Two rough losses dropped UW to 3-5 and have generated a fair share of discussion on the outside about the progress of the program in coach Steve Sarkisian's second year.
Among the hard lessons being learned by Washington coach Steve Sarkisian this season is to not always assume what he sees in practice is what he will see come game day.
So while Sarkisian wanted to say Thursday that he likes the way his team has rebounded from last Saturday’s surprisingly decisive 41-0 loss at the hands of the Stanford Cardinal, he’s hedging his bets.
“I know it sounds redundant but I thought (practice) went well, especially after the way (the game) went last week,” he said. “But I’m kind of holding my thoughts on our week of practice until I see how we play (Saturday at Oregon).”
The Stanford loss dropped UW to 3-5 on the season and combined with a 44-14 loss at Arizona the week before, has generated a fair share of discussion on the outside about the progress of the program in Sarkisian’s second year.
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The coach has met the questions head on this week, and did so again Thursday, acknowledging that he expected more.
“I thought we would be competitive in all of our games and unfortunately we have not been that way this year,” he said.
That includes three losses by 30 points or more, defeats that have dimmed the enthusiasm that was sparked by last year’s 5-7 record as well as Sarkisian’s offseason optimism, including his statements that he didn’t think it would “take very long” to get UW back.
Asked Thursday if he thinks the way the season has gone indicates it may take longer than he thought, he said: “I don’t know. We’ve beaten three good teams this year, too — Syracuse, USC and Oregon State. So I think in a short amount of time we have beaten four ranked opponents in two years (including USC in 2009). So in that sense we have done some really good things. Unfortunately we have had some ugly losses that have made things not look as good. But we have beaten some good teams in two years.”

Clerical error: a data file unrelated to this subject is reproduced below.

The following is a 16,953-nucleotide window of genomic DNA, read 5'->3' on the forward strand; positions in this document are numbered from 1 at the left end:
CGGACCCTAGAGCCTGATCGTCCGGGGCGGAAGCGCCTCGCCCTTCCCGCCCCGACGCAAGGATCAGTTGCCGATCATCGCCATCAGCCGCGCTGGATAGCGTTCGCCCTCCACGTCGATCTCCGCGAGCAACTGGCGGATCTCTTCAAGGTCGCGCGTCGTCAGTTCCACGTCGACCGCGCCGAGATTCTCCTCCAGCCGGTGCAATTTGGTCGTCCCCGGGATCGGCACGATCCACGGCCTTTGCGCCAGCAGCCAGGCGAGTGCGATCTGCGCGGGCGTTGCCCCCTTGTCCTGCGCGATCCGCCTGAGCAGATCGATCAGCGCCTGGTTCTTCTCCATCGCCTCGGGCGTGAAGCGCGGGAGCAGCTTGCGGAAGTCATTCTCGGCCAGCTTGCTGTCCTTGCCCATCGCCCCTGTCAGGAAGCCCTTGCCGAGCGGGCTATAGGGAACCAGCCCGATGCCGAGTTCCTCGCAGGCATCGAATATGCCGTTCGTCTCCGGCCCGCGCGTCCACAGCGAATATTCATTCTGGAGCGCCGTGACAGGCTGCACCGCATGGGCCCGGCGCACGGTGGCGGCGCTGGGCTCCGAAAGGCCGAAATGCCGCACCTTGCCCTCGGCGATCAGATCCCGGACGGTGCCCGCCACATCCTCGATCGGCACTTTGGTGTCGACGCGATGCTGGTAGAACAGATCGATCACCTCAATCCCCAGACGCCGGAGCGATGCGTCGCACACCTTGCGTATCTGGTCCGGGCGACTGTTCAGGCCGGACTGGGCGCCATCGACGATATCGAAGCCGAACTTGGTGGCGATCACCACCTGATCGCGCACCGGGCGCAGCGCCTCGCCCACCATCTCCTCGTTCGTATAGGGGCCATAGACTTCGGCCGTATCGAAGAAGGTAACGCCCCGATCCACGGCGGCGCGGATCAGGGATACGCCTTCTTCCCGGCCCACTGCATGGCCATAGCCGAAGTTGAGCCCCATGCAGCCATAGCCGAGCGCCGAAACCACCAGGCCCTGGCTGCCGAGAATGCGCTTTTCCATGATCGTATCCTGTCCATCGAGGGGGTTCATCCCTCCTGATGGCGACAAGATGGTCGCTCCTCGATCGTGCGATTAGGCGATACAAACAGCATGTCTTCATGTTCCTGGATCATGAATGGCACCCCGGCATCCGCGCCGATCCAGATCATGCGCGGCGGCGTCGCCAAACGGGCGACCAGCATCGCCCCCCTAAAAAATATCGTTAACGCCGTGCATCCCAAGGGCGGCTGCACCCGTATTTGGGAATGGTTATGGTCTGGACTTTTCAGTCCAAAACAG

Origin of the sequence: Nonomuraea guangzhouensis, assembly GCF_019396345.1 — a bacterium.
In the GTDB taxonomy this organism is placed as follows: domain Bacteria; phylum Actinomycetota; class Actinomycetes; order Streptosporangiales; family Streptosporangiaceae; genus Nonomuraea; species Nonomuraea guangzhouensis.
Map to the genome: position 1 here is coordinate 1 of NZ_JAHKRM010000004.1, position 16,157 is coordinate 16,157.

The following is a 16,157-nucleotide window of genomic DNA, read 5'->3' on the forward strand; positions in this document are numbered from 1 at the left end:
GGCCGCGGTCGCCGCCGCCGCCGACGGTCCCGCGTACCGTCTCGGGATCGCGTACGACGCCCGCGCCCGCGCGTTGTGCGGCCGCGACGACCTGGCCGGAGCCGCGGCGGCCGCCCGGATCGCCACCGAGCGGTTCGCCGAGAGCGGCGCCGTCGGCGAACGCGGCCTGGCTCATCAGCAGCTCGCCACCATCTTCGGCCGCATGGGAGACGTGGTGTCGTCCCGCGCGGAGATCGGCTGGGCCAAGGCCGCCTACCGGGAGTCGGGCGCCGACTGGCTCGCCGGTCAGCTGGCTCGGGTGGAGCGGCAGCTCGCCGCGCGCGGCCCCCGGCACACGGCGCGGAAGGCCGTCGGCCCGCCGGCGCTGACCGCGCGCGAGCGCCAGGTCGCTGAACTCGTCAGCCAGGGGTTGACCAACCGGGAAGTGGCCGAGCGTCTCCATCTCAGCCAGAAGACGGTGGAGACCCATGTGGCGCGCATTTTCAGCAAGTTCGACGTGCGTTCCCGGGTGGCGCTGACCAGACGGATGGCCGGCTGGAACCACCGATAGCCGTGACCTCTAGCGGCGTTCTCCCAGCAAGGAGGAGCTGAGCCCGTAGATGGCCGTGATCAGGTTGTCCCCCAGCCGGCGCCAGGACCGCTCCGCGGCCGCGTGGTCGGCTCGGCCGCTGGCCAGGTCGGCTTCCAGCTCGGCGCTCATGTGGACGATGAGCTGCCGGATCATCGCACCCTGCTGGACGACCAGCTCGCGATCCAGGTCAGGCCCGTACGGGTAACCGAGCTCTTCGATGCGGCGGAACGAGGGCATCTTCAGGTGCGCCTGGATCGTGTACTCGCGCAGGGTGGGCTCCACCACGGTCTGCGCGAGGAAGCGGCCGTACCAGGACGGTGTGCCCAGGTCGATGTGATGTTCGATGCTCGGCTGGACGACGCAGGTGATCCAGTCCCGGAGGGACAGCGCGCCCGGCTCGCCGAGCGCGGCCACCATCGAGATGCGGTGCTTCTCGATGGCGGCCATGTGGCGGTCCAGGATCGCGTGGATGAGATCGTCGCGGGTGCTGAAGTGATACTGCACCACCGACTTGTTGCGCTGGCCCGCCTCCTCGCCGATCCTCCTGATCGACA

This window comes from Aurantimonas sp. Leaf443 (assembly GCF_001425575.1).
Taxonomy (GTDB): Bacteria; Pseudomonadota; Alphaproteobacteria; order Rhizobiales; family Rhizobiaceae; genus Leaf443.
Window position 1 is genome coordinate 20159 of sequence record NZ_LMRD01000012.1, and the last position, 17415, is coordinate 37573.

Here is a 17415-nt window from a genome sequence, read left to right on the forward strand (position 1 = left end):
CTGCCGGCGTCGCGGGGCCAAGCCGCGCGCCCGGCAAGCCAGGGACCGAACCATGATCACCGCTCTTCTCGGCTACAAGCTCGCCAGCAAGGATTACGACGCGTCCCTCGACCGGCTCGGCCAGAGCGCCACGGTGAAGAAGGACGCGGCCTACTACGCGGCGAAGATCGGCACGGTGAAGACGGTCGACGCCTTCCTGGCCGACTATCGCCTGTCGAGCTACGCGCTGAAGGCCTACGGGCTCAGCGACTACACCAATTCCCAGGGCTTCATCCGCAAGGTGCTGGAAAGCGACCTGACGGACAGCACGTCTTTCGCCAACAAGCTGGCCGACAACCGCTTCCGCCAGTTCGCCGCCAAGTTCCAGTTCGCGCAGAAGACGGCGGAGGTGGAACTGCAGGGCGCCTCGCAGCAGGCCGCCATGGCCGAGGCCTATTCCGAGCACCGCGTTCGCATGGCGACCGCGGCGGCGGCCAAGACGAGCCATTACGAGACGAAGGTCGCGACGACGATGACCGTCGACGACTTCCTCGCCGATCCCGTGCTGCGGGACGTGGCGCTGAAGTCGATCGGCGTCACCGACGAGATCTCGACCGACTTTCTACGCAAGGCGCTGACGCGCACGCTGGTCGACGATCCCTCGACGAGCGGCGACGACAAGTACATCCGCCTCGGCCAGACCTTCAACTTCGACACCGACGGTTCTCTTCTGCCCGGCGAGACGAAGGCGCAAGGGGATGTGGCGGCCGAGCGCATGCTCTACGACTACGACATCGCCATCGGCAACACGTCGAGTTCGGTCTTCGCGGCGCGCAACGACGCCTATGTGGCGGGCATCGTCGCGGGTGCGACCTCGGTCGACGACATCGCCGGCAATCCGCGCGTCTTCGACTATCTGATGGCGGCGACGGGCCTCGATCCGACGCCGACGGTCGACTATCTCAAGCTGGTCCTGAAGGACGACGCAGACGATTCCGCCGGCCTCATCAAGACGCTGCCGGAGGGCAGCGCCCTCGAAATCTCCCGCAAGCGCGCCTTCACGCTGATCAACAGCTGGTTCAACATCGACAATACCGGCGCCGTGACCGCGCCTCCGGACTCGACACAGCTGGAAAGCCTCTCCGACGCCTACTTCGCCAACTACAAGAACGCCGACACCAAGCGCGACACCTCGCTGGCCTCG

Earlier in the week, he compared UW’s challenge to that of Stanford and Arizona, which meet Saturday in the marquee game of the weekend, each 7-1 overall. Arizona is in its seventh season under coach Mike Stoops, who didn’t have a winning record until his fifth year, while the Cardinal is in year four under Jim Harbaugh, who didn’t have a winning season until year three.
“I have assessed them because I think in some ways they are a good model for how they stuck to their plan,” he said. “I think both programs believed in their schemes, believed in their systems, believed in their coaches and stuck to it. Maybe they didn’t win all the games they wanted to in years one, two, three and four, or whatever that may be. But they stuck to their systems and their schemes and they recruited to their schemes.
“To me what’s impressive about it is they stuck to their plan, and they didn’t get knocked off course because they didn’t win as many games as they wanted to early on. And so for ourselves here it just kind of shows that, ‘Man, just keep doing what you are doing, believing in what you are doing and you will get there.’ “
Progress may be hard to discern this week, however, as the Huskies take on the No. 1-ranked Ducks in Eugene. Oregon is as much as a 36-point favorite, a line that has jumped by six points or so after the news on Monday that UW quarterback Jake Locker will miss the game with a broken rib.
• WR Jordan Polk will miss the game after suffering a concussion in practice Wednesday.
• Luther Leonard, recruited out of Evergreen as a quarterback at UW before switching to receiver, again helped run the scout team at QB on Thursday with Locker out. But Sarkisian said Leonard is not a consideration as a backup. Nick Montana will be the backup this week, but the Huskies are hoping to preserve his redshirt.
Bob Condotta: 206-515-5699 or firstname.lastname@example.org